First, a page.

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Moose Meat Nutritional Value

author image Natalie Stein
Natalie Stein specializes in weight loss and sports nutrition. She is based in Los Angeles and is an assistant professor with the Program for Public Health at Michigan State University. Stein holds a master of science degree in nutrition and a master of public health degree from Michigan State University.
Moose Meat Nutritional Value
Sliced moose steak. Photo Credit: Birgittas/iStock/Getty Images

Wild game is an alternative to the usual meats -- such as beef, pork or chicken -- which you can find in the supermarket, or you can kill it yourself if you like to hunt. Moose meat can be a nutritious option if you prepare it using healthy methods. Moose can be roasted, cooked in a crock-pot or ground to be used in recipes other ways. Always cook your wild game thoroughly before eating it, and eat it as part of a balanced overall diet.

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Nutritional Overview

Moose meat has 102 calories in a serving of 100 grams, or about 3.5 ounces, and it has 22 grams of high-quality protein with each of the essential amino acids that you need to get from your diet. Moose meat is carbohydrate-free. A 100-gram serving of moose meat has 5 milligrams of niacin, or 25 percent of the daily value for niacin, or vitamin B-3. It has 0.3 milligrams of riboflavin, or vitamin B-2, or about 17 percent of the daily value. The B vitamins help your body metabolize foods and make red blood cells.

Fat Content

Moose meat is a lean source of protein because it has less than 1 gram of total fat per 100-gram serving, and less than 0.5 grams of saturated fat. Saturated fat raises levels of bad LDL cholesterol in your blood, and moose meat is a healthier choice than fatty meats, such as steak. A serving of moose meat has 59 milligrams of cholesterol, so monitor the amount of moose meat you have if you are trying to reduce your cholesterol intake. Cholesterol from your diet raises your blood cholesterol levels, and healthy adults should have no more than 300 milligrams per day.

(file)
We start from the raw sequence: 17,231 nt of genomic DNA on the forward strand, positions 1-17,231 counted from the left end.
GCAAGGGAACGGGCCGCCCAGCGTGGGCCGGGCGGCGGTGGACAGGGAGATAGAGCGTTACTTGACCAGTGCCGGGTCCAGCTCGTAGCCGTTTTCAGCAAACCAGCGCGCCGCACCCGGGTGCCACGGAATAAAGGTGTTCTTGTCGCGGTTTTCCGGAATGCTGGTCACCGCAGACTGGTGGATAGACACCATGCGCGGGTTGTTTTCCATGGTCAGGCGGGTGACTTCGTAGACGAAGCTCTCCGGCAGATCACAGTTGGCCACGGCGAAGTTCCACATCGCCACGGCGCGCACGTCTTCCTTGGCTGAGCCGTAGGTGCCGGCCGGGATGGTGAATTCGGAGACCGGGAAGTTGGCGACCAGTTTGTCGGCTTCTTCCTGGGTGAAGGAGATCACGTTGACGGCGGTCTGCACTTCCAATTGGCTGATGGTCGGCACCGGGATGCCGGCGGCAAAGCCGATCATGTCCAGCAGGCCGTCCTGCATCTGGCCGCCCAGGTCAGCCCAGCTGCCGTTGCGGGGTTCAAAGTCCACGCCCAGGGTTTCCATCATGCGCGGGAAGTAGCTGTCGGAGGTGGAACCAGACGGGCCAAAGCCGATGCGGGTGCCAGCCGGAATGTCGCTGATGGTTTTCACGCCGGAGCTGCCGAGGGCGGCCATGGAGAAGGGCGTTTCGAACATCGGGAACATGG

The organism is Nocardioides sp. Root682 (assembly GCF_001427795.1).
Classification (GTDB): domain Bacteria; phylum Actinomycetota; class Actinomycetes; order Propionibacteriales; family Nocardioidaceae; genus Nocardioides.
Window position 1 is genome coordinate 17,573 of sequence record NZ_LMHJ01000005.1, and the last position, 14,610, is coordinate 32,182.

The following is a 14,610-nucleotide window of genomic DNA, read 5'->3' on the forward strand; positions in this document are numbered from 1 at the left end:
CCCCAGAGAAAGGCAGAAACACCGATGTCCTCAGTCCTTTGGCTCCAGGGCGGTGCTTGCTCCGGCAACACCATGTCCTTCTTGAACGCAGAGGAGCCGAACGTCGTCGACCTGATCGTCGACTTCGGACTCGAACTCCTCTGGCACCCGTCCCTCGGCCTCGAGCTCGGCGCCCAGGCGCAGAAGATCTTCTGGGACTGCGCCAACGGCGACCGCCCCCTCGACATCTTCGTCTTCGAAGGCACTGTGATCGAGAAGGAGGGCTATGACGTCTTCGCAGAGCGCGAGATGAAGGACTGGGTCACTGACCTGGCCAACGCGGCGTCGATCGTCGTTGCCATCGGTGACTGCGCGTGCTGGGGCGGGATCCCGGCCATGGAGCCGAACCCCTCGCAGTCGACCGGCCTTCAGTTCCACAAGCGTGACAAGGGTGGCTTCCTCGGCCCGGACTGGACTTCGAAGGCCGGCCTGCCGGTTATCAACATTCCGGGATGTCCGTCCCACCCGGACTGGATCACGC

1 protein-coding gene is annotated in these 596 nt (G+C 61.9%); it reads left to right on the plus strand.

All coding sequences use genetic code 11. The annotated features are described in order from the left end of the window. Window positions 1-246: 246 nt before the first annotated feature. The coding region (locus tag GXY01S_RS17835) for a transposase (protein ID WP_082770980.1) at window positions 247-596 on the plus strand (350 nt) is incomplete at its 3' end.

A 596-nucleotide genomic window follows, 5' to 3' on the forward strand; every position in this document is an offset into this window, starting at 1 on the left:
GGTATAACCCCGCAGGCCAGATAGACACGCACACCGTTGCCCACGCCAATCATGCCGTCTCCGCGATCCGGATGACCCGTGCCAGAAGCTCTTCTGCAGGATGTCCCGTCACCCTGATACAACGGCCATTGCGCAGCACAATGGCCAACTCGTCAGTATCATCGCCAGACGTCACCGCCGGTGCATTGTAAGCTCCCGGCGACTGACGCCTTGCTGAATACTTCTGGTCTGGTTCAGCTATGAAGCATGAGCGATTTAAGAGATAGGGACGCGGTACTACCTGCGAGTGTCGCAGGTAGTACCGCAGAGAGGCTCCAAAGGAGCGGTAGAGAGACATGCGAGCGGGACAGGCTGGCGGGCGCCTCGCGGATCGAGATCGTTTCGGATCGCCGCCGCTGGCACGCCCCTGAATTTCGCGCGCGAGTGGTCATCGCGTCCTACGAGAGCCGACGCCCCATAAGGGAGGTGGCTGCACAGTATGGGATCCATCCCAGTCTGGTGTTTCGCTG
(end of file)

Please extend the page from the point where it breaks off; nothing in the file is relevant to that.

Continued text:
Sodium and Potassium

A low-sodium food has less than 140 milligrams per serving, according to the Cleveland Clinic, and moose meat has only 65 milligrams in a 100-gram serving. It provides 317 milligrams of potassium. A diet low in sodium and high in potassium can help you maintain a healthy blood pressure and lower your risk for heart disease, stroke and kidney disease, according to the 2010 Dietary Guidelines from the U.S. Department of Health and Human Services. Healthy adults should have no more than 2,300 milligrams of sodium and at least 4,700 milligrams of potassium per day.

Other Minerals

A 100-gram serving of moose meat provides 9 milligrams of selenium, or 17 percent of the daily value for this essential mineral. Selenium is a heart-healthy nutrient because it promotes the antioxidant activity of nutrients such as vitamin E and vitamin C. Moose meat has 3 milligrams of iron, or 17 percent of the daily value for iron, which is a part of healthy red blood cells and a strong immune system. Zinc also supports immune function, and a 100-gram serving of raw moose meat supplies 2.8 milligrams of zinc, or 19 percent of the daily value.

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